This is clearly a very carefully structured and intertextual letter. It reminded me a bit of a prose version of Isaiah: just the type of thing that is dangerous to quote bits of out of context, which is mostly how I’ve encountered it. Even the lections seem too short to do the larger text justice. I found some of the arguments difficult to follow; I’m sure that’s because I’m not trained in the rhetorical conventions and thus either don’t recognize them, or don’t find them persuasive, or both.
I had some basic questions about the church in Rome, that I gather everybody else does too: who founded it, and when? Was it founded as a mixed community, or as a primarily Gentile or Jewish one? I’d previously been taught that it was founded as a mixed community; then after the expulsion of the Jews, the Gentiles continued to practice Christianity, but without a solid grounding in the Jewish scriptural and liturgical traditions; and Paul’s letter was an attempt to “recolonize their imaginations” with Jewish symbols so that the gospel and eucharist would make more sense. (Catalano & Koch) I don’t see much evidence for that in the text, except in the sense that Paul is doing this rabbinic exegetical riffing. I did wonder if there had been a local tendency to perceive the expulsion of the Jews from Rome as a judgment on their not accepting Jesus as the Messiah.
The question of the relationship between Jews and Christians is the dominant issue for me in the letter, and I’m convinced it is also the dominant paradigm by which to interpret this letter to a mixed community that is obviously experiencing some difficulties. We should also expect that what he writes here is either consistent with, or an evolution to or from, his writings elsewhere on Jewish practice. Paul’s distress over Jews who have rejected Christ is clearly heartfelt, as is his wish to become sin for them as Christ became sin for us. He does seem to reject the idea that the Mosaic covenant is still active, but my sense is that this is grounded not in a particular logical argument, but that his eschatological imagination, thoroughly shaped by Isaiah, has no room for the persistence of the conditions of the former age in the new eschatological age when the Holy Spirit is being poured out and the Gentiles are being ushered in. His inspiring texts at 11:12 and 15 suggests to me that he has a sort of photo-negative version of Isaiah in mind: that in the fullness of the current eschatological age, all of Israel will come back in along with the Gentiles; thus the image of Israel coming to believe in time serves Paul’s imagination in the same way that the image of the Gentiles coming to believe served Isaiah’s.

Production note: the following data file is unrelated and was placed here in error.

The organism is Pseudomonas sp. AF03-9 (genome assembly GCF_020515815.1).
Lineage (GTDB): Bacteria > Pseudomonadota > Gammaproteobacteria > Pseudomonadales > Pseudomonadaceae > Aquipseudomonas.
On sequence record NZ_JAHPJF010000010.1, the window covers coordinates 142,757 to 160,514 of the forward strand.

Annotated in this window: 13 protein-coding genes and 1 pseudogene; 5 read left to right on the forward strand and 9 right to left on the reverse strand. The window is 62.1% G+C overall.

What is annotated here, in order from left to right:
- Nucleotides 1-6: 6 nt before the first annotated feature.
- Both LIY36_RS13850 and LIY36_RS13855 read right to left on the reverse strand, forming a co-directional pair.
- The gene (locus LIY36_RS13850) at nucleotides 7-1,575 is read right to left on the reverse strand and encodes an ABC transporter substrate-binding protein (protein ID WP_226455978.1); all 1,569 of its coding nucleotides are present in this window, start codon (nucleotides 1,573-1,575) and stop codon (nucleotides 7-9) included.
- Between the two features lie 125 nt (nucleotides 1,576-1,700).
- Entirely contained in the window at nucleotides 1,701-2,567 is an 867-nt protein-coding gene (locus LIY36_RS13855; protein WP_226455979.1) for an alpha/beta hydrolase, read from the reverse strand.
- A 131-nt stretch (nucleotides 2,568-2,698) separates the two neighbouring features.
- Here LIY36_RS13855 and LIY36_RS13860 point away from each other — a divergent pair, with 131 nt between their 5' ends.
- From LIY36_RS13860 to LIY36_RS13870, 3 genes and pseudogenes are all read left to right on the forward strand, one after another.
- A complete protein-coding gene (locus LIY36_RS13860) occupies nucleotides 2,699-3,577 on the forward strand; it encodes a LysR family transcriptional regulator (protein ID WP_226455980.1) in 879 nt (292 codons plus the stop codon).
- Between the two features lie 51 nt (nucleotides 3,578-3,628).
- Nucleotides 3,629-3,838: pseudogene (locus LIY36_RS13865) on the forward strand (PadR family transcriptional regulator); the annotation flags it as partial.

Gorman’s discussion of Romans 1-2 as berating first Gentiles, then Jews, is consistent with and adds an important dimension to Alison’s reading of Romans 1. Osiek notes that some key terms (justify, reconcile, redeem) are taken from the world of finance; if so, this is important for understanding and possibly for preaching, in our finance-saturated world. Osiek also notes that Paul is adopting the spirit/flesh terminology and convention of the Greco-Roman world but riffs on it in the same creative spirit with which he riffs on Scripture. Gorman and Osiek both point out that Paul’s anthropology assumes that all persons live under the power of some master: either sin or Christ. I wonder if this was self-evident from the societal structures of the time but is now a dead metaphor for us. (On the other hand, it’s pretty coherent with the assertion of mimetic theory that we are bound to imitate someone, and our choice is simply who to imitate. Paul’s statement that the Law does not empower anyone to obey it, but the Spirit does empower us to live in righteousness is consistent with this, and with the mimetic pneumatology I wrote about last semester.)
The Roman Catholic lectionary contains significantly less from Romans than the RCL, Lutheran, and UMC lectionaries do. It omits 4:1-17, 6:12-23, 7:13-25, 10:8-18 (so do Methodists; everyone else reads it on the Feast of St. Andrew), most of 11:1-32 (all but 13-15, 29-32), and 12:9-21. Episcopalians omit 8:22-27. Only Catholics and Episcopalians read 11:33-36.
Alison, James. But the Bible says…? A Catholic Reading of Romans 1. http://jamesalison.co.uk/texts/eng15.html. Accessed 12 June 2012.
Catalano, Rosann M. and Janis L. Koch. Mini-course on polemical texts. Institute for Christian & Jewish Studies. Spring 2006.
Gorman, Michael J. Apostle of the Crucified Lord: A Theological Introduction to Paul and his Letters. Grand Rapids: Eerdmans. 2004.
Just, Felix. The Catholic Lectionary Website. http://catholic-resources.org/Lectionary. Accessed June 12, 2012.
Osiek, Carolyn. “Reader’s Guide.” The Catholic Study Bible. New York: Oxford, 2006.
Woodard, Jenee. The Text This Week. http://www.textweek.com/scripture.htm. Accessed June 12, 2012.